Muzizi Power Dam Project Takes Off (

The 44.6 MW facility is expected to go online by 2019

The 44 mega watt (MW) Muzizi Power Dam in Kibale District will finally be a reality soon following the signing of an agreement between the German Development Bank (KfW) and the Agency for French Development under which the two institutions will fund the project to the tune of €70m (about Shs 270 billion).

Muzizi Hydro Power Dam is to be constructed on River Muzizi, a tributary of Lake Albert, for the benefit of communities in the districts of Kibale, Kabarole, Kyenjojo and Ntooroko in western Uganda. The project is being implemented as a public project and under the Mutual Reliance Initiative in partnership with KfW, which is contributing €4 million; and AFD, which is contributing €45 million. The government of Uganda through the Energy Fund will raise the balance of €21 million.

The project was recently officially handed over to the design consultants who will devise a compensation plan for the affected people, do the final designs, prepare tender documents and review feasibility studies, according to Kamal Gautam, the consultants’ team leader.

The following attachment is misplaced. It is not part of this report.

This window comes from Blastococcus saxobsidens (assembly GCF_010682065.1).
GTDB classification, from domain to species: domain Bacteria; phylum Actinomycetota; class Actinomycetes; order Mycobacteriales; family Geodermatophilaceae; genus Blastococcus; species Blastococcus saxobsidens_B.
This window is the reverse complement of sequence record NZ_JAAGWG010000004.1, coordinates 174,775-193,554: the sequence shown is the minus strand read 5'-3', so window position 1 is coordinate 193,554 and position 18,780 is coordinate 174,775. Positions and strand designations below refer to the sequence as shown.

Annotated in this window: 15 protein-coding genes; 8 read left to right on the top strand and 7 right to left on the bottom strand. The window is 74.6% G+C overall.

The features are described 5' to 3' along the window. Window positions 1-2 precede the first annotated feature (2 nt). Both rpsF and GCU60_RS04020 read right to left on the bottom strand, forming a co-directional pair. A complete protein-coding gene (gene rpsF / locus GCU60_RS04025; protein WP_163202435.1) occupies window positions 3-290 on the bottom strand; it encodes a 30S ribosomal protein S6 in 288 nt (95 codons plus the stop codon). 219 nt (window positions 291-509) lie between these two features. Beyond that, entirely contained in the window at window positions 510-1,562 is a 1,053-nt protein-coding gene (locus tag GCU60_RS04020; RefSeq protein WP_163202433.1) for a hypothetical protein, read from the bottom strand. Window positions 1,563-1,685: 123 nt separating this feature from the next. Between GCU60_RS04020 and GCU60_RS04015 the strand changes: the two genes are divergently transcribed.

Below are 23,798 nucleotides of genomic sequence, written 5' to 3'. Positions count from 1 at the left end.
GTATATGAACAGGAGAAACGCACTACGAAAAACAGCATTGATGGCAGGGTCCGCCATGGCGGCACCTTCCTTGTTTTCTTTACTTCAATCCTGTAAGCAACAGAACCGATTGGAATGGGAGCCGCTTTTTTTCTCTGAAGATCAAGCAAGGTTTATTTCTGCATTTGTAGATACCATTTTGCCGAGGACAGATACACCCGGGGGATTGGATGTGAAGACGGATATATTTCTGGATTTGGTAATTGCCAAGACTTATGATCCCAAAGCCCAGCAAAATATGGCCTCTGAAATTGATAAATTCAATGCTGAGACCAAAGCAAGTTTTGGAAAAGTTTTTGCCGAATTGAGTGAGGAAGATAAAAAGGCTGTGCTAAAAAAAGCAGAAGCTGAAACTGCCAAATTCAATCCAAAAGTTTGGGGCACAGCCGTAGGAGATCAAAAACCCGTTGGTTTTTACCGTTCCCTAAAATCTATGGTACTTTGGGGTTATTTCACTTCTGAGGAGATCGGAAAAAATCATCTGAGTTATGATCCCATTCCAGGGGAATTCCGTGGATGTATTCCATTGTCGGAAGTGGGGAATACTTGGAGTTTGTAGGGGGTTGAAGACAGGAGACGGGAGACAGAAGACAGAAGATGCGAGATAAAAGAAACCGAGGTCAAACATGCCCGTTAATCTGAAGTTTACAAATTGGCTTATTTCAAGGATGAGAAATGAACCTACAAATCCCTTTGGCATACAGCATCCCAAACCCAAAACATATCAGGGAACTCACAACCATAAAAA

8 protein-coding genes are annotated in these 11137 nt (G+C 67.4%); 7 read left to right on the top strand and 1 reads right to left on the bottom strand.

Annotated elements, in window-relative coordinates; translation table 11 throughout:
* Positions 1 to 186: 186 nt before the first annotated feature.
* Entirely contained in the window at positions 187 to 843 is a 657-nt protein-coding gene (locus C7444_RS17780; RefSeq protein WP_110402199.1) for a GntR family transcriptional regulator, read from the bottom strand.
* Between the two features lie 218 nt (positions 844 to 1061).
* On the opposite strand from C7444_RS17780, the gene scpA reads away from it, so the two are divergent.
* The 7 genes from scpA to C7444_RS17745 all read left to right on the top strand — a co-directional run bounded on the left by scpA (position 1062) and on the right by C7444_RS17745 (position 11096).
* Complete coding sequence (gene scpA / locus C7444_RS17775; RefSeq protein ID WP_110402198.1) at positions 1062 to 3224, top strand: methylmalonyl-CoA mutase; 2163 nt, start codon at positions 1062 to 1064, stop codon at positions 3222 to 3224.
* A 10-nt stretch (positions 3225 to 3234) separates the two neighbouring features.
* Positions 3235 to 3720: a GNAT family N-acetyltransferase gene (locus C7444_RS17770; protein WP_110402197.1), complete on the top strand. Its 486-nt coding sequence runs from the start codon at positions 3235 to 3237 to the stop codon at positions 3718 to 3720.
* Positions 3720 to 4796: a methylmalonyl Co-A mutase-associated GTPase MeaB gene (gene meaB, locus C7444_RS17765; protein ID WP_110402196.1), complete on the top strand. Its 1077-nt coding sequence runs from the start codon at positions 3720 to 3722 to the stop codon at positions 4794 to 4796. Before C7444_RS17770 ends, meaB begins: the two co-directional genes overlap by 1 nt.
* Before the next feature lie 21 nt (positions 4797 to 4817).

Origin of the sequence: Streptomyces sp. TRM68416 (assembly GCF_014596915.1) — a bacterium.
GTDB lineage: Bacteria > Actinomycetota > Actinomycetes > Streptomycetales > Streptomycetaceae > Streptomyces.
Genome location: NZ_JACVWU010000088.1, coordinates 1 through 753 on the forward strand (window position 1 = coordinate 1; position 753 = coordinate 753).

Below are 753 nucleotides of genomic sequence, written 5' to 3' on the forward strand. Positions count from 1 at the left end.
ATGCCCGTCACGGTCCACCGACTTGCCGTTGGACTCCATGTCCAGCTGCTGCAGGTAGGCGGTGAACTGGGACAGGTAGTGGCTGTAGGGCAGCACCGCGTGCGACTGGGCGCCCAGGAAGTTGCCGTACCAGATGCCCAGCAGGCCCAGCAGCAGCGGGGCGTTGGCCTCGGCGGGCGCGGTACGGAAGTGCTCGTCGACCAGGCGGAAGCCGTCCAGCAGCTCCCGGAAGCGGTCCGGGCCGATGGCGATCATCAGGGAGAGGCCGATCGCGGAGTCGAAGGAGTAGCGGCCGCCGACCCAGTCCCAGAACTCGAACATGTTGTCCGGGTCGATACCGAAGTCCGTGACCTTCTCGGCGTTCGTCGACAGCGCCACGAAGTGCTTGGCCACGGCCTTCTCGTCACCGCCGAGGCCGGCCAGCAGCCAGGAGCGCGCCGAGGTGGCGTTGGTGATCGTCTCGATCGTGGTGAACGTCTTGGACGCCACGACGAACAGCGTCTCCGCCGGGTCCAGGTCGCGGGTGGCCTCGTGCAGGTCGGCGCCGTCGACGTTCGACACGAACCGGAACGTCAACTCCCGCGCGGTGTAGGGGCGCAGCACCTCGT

Harrison Mutekanga, the Uganda Electricity Generation Company Ltd (UEGCL) managing director, said the resettlement plan for the affected people would be conducted in partnership with the government valuer. If everything goes according to plan, the dam should producing power by 2019.

In recent years, the government has been keen to accelerate investments in the energy sector, aiming to generate sufficient electricity to drive economic growth. Uganda currently has an installed electricity generation capacity of just 850 MW. Two large hydro power plants – Karuma and Isimba with a combined generation capacity of 780 MW – are also at various phases of development on the River Nile.

While some are already online, other small dams are also in the pipeline in addition to Muzizi. They include; the 4.3MW Nyagak III (2018) and the 16MW Kikagati power station (2016) among others. The intention is that these dams, which are seen to be cheaper than other alternative sources of power, is to support local production especially of small and medium factories for value addition, but they are also seen as an impetus to higher levels of employment for the local population more especially the youth, better health services and education. They also intended to reduce pressure on the national grid on top of improving the standard of living for those rural communities.

Currently, the government almost entirely relies on the recently launched $900m Bujagali plant-with a generation capacity of 250MW, the 200MW Kiira Power Station and the 180MW Nalubaale Power Stations to generate power whose demand is said to be growing at the rate of about 30% annually.


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